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The Big River is a tributary of the Meramec River in east-central Missouri. The river rises in western Iron County (37°41′24″N 90°57′56″W / 37.6899°N 90.9656°W / 37.6899; -90.9656 (Big River (source))), near the summit of Johnson Mountain and the locale of Enough; it flows through Washington County, Saint Francois County, and Jefferson County. It forms part of the boundary between Jefferson County and Saint Francois County and also part of the boundary between Jefferson County and Washington County. It empties into the Meramec River opposite Eureka (38°28′19″N 90°37′08″W / 38.4720°N 90.6188°W / 38.4720; -90.6188 (Big River (mouth))Coordinates: 38°28′19″N 90°37′08″W / 38.4720°N 90.6188°W / 38.4720; -90.6188 (Big River (mouth))), where the Meramec forms the border between Jefferson County and Saint Louis County. The river flows through Washington State Park, St. Francois State Park, and the Lead Belt mining district. The elevation of the river at its source is approximately 1,300 feet (400 m) above sea level and at its mouth about 400 feet (120 m). The length of the river is approximately 145 miles (233 km),[1] while the airline distance between source and mouth is about 56 miles (90 km). Its watershed area is 955 square miles (2,470 km2).

Big River
Cedar Hill Dam on Big River in Missouri.JPG
Dam at Cedar Hill, Missouri, on the Big River
EtymologyFrench: Grande Rivière
CountryUnited States
CitiesCaledonia, Irondale, Park Hills, Bonne Terre, Byrnes Mill
Physical characteristics
 ⁃ locationIron County, Missouri, United States
 ⁃ coordinates37°41′24″N 90°57′56″W / 37.6899°N 90.9656°W / 37.6899; -90.9656
 ⁃ elevation1,300 ft (400 m)
MouthMeramec River
 ⁃ location
United States
 ⁃ coordinates
38°28′19″N 90°37′08″W / 38.4720°N 90.6188°W / 38.4720; -90.6188
 ⁃ elevation
400 ft (120 m)
Length145 mi (233 km)
Basin size955 sq mi (2,470 km2)
Basin features
 ⁃ leftBrock Creek, Clear Creek, Furnace Creek, Hopewell Creek, Blay Creek, Cabanne Course, Bear Creek, Three Hill Creek, Maddin Creek, Mineral Fork, Ditch Creek, Maupin Creek, Jones Creek, Skullbones Creek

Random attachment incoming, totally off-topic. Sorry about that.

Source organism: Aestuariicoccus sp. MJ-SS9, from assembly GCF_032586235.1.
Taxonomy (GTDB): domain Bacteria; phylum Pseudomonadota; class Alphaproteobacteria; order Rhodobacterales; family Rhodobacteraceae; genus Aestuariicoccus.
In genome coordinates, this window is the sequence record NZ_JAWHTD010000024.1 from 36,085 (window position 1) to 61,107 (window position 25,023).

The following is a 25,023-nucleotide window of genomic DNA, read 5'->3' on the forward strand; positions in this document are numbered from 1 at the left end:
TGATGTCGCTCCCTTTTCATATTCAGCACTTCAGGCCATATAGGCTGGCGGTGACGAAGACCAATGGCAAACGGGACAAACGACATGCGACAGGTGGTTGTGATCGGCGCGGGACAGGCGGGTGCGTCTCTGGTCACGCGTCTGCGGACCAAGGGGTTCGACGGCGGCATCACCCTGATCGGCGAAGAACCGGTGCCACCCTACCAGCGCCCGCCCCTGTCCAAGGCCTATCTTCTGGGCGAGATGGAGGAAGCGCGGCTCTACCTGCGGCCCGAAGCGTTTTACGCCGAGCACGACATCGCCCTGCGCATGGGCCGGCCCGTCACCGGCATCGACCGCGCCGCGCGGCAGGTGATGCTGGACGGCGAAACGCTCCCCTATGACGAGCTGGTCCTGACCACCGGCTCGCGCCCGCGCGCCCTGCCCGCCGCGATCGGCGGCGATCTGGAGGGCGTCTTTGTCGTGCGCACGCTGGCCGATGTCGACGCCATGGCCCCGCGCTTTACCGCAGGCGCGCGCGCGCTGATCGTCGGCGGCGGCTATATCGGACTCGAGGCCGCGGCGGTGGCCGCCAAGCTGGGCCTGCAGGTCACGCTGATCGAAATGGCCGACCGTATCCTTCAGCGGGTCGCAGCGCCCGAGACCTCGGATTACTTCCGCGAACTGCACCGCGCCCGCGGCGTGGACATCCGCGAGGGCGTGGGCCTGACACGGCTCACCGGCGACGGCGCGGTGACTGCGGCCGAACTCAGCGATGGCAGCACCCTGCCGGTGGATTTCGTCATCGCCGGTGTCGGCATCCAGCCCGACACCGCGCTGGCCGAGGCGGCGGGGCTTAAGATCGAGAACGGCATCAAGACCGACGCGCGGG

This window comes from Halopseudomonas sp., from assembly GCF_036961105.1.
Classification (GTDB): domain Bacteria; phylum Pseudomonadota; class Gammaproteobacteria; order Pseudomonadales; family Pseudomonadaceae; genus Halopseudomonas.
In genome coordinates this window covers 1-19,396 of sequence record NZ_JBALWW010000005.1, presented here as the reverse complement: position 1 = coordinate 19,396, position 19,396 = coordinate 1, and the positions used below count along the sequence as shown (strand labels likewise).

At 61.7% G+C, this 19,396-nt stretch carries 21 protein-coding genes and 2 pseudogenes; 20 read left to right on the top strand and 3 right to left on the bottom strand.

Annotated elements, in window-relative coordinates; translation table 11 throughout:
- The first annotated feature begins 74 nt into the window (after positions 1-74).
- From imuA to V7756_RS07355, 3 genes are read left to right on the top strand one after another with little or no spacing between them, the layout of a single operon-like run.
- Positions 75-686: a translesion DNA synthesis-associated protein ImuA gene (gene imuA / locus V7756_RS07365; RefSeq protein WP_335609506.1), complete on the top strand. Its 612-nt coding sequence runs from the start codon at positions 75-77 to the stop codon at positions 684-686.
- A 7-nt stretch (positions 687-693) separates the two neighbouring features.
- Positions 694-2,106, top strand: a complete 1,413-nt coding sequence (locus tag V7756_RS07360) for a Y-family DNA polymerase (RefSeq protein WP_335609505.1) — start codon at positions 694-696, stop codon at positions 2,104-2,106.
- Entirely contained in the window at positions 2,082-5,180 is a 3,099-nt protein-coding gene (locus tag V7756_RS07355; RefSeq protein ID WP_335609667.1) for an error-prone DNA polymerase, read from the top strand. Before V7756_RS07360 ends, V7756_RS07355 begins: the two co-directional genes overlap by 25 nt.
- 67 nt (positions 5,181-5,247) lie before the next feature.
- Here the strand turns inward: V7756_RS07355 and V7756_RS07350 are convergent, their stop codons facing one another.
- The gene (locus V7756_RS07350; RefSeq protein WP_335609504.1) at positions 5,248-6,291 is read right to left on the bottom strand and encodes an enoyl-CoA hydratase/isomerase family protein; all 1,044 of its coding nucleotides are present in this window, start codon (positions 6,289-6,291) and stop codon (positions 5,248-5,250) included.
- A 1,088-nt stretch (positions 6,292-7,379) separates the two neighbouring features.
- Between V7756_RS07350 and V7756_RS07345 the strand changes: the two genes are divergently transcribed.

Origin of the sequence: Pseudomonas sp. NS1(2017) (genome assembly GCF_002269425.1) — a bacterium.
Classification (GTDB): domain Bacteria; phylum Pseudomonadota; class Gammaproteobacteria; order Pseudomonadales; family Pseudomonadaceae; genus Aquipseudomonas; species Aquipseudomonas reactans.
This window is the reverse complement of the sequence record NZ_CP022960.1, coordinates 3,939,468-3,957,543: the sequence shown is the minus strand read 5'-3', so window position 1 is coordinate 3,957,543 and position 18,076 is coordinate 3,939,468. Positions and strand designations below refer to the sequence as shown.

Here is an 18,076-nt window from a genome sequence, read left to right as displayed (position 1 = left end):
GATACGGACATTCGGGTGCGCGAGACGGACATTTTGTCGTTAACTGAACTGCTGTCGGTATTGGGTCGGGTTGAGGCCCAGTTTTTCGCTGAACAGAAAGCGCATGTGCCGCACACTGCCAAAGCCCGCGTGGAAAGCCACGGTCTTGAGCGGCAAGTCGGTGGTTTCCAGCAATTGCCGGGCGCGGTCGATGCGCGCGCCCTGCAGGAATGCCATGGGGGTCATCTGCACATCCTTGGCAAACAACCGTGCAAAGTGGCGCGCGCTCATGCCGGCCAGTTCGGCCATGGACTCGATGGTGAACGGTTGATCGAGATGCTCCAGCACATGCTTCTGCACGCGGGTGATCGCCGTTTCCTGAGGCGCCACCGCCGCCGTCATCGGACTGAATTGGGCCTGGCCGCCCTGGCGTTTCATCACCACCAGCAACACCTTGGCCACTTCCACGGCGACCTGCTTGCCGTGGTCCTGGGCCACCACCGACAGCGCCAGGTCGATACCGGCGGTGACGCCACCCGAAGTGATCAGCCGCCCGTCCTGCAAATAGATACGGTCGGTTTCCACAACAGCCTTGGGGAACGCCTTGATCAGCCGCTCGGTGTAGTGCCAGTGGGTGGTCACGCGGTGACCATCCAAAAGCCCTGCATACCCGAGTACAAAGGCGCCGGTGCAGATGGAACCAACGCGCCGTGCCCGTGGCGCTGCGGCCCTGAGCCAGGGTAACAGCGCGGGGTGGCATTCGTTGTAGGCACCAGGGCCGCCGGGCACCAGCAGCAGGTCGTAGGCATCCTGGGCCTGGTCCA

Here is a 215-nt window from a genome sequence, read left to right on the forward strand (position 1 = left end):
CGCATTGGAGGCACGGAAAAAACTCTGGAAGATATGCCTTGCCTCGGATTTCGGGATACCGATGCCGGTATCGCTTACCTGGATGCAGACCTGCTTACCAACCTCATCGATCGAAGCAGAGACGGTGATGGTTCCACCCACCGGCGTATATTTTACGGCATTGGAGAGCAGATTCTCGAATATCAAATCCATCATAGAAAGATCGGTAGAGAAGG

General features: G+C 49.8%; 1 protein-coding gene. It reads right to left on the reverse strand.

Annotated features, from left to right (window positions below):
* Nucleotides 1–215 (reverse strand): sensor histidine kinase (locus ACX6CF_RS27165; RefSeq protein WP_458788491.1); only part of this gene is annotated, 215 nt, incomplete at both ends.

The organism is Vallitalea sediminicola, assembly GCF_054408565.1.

⁃ rightSam Branch, Smith Branch, Janes Creek, Dent Branch, Cedar Creek, Mill Creek, Dry Creek (Washington County), Hayden Creek, Eaton Branch, Flat River, Cedar Run, Pike Run, Coonville Creek, Bee Run, Perkins Creek, Dry Creek (Jefferson County), Belews Creek, Heads Creek

The river flows through the communities of Belgrade, Caledonia, Irondale, Park Hills, Bonne Terre, Morse Mill, Cedar Hill, Byrnesville, and Byrnes Mill.

Tributaries of the Big River include Flat River, Belews Creek, Turkey Creek, Mill Creek, Mineral Fork, Calico Creek, Heads Creek, Terre Bleue Creek (via Pike Run), Ditch Creek, and Jones Creek.


Character of the riverEdit

Like many other Ozark streams, the Big River has entrenched meanders; its valley is typically about half a mile wide, sometimes much narrower, and the valley is usually from 150 to 400 feet (46 to 122 m) deep. This indicates that this river formed on a plain near sea level, which give the river its meandering nature, and then was subsequently uplifted, causing entrenchment.

About 83 miles (134 km) are navigable; however, the remains of five small mill dams makes portage necessary, due to drops of several feet or high turbulence. Otherwise, the river is gentle for canoeing, with a Class I difficulty rating. Public parks are adjacent to most of these dams, and are popular fishing spots. Due to steady infeed of springwater, this river is navigable in all seasons.

Major pollution sources near Park Hills are due to historic mining activities, which including erosion from mine tailings piles and leaking mine dams.

Major gamefish commonly found in the river include largemouth bass, smallmouth bass, spotted bass, rock bass, longear sunfish, bluegill, channel catfish, flathead catfish, and redhorse suckers.


The name "Big River" is a translation of the French Grande Rivière.[2]

According to the National Weather Service, the maximum flood stage of the Big River at Byrnesville occurred on August 21, 1915, and was 30.20 feet (9.20 m), with a flow of roughly 80,000 cubic feet (2,300 m3) per second. Flood stage at Byrnesville is 16 feet (4.9 m). The lowest flow measured, 25 cubic feet (0.71 m3) per second, was recorded on August 30, 1936. The average annual discharge here is 862 cubic feet (24.4 m3) per second. August is the month with the lowest average flow, while April has the highest average flow.

See alsoEdit


  1. ^ U.S. Geological Survey. National Hydrography Dataset high-resolution flowline data. The National Map Archived 2012-04-05 at WebCite, accessed May 13, 2011
  2. ^ "St. Francois County Place Names, 1928–1945". The State Historical Society of Missouri. Archived from the original on June 24, 2016. Retrieved November 27, 2016.

External linksEdit